MAFs with excellent results and saved millions of dollars in the
first few years.
One-Time Investment Cost
The ASTM standard F 1387 development took three years and resulted
in a single ASTM standard plus a supplement for certain unique
Navy requirements. The Navy representative devoted about half
his time during this period to conducting market research, evaluating
tests, coordinating with interested parties, and expediting the
Other government employees were involved to a lesser degree, including
the U.S. Coast Guard committee member and various Navy engineers
who coordinated on technical issues such as pipe structural strength
and fire-related requirements. Table 1 shows the one-time investments costs.
The participating MAF manufacturers each brought their own test
procedures and requirements to the committee for consideration.
The Navy had a consultant perform a study of commercial pipe-joint
testing practices, procedures, and requirements used in the United
States and overseas. This study established a baseline and helped
the committee develop a complete and robust standard. The Navy
also funded a study by the Massachusetts Institute of Technology
(MIT) to determine the minimum number of MAF design types, quantities,
and sizes that must be tested to approve or qualify a manufacturers
family of MAFs for Navy use.
Developing an NGS performance standard rather than a military
product specification increased competition in MAFs, which resulted
in more stock numbers in the Navy system. A military specification
might have resulted in about 100 different stock numbers. The
ASTM performance-based standard motivated manufacturers to produce
additional new products to meet the requirements, resulting in
about four times more stock numbers in the system. Maintaining
a stock number takes an estimated $100 per year. Developing a
military specification would have cost $10,000 per year to maintain
100 stock numbers, while the NGS approach costs about $40,000
per year to maintain 400 stock numbers; a $30,000 difference in
annual recurring cost, or $300,000 during a 10-year period.
It also costs the Navy two to three person-weeks per year to maintain
a document, whether it is military or NGS. A military specification
must be kept current and periodically validated. An adopted NGS
also must be maintained, and the Navys cost is incurred through
its participation in the NGS consensus process. For MAFs, the
costs of maintenance for a military specification or NGS are considered
equal. Table 2 shows a comparison of recurring costs between an NGS and a military
One-Time Cost Savings
During the development of ASTM Standard F 1387, the manufacturers
funded and conducted about $1 million worth of MAF testing to
prove concepts and validate tests. The Navy would have needed
to fund similar tests if it had chosen to develop a military specification.
The NGS route resulted in considerable savings for the Navy.
Each MAF requires six to 12 months to complete qualification testing.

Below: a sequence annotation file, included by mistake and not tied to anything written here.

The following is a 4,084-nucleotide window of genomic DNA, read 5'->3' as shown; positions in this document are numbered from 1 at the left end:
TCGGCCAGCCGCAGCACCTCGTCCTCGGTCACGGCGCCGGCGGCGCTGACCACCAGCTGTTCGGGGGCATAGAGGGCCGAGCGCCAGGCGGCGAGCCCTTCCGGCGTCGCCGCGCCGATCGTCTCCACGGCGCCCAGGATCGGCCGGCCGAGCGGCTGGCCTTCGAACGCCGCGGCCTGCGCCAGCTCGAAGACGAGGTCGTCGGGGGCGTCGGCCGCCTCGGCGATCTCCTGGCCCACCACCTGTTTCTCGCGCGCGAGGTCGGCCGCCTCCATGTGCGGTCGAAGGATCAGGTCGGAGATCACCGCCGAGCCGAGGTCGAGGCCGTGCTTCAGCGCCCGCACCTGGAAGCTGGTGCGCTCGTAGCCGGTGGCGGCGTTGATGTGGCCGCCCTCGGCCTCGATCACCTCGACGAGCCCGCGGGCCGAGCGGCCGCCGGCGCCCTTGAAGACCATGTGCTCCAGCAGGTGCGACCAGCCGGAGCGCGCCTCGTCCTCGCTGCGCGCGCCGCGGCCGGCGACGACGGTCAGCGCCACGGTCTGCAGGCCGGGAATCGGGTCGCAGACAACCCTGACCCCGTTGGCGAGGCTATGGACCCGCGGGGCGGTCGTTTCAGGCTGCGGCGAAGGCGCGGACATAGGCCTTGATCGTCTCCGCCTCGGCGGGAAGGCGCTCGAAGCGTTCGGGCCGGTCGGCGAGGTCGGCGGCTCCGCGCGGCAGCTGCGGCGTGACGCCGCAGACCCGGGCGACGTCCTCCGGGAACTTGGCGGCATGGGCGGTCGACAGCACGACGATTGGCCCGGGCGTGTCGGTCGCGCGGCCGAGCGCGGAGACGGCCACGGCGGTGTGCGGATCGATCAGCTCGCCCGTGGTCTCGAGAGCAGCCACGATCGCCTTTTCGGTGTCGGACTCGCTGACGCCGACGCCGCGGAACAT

By expediting the development of the ASTM standard and engaging
industry in validation, the Navy brought the new technology to
the fleet faster, better, cheaper, and with greater choice of
products. Savings were available to the Navy an estimated three
years earlier through development of an NGS rather than a military
standard. The Navy was able to leverage the industry resources
rather than conducting the research, testing, and validating using
its own resources. Table 3 shows the Navys one-time cost savings of an NGS.
Recurring Cost Savings
Several different cost studies show that the use of MAFs saves
up to 50 percent of the installed cost compared with the use of
welded or brazed fittings. Table 4 shows that the actual savings per installed unit vary significantly,
depending on the type of system, the fitting, labor rates, and
other factors. Although the material cost of an MAF is higher
than the same configuration welded fitting, the labor cost savings
more than offset the increased material cost, resulting in a lower
total installed cost.
About a third of the Navys approximately 300 ships spend time
in repair or overhaul each year. The Navy installs an estimated
2,500 MAFs per year on these ships using Ship Intermediate Maintenance
Activity (SIMA) or ships crew. In addition, shipyards install
an estimated 40,000 MAFs each year in ship overhauls and new ship
Table 5 shows an average recurring cost savings with NGSs rather than
Table 6 shows one-time and recurring costs and savings using NGSs rather
than military standards.
New, emerging, and changing technologies are important opportunities
for performance-based standardization. Using performance-based
NGS may provide better results than developing and using military
specifications. Standardization can yield dramatic resultssimple
items, such as pipe fittings, can provide opportunities for huge
savings. Individual initiatives in standardization can make major
differences. As the Navy continues to qualify new MAFs and adds
new applications for MAFs, the recurring savings and cost avoidance
continues to grow. //
Copyright 2001, ASTM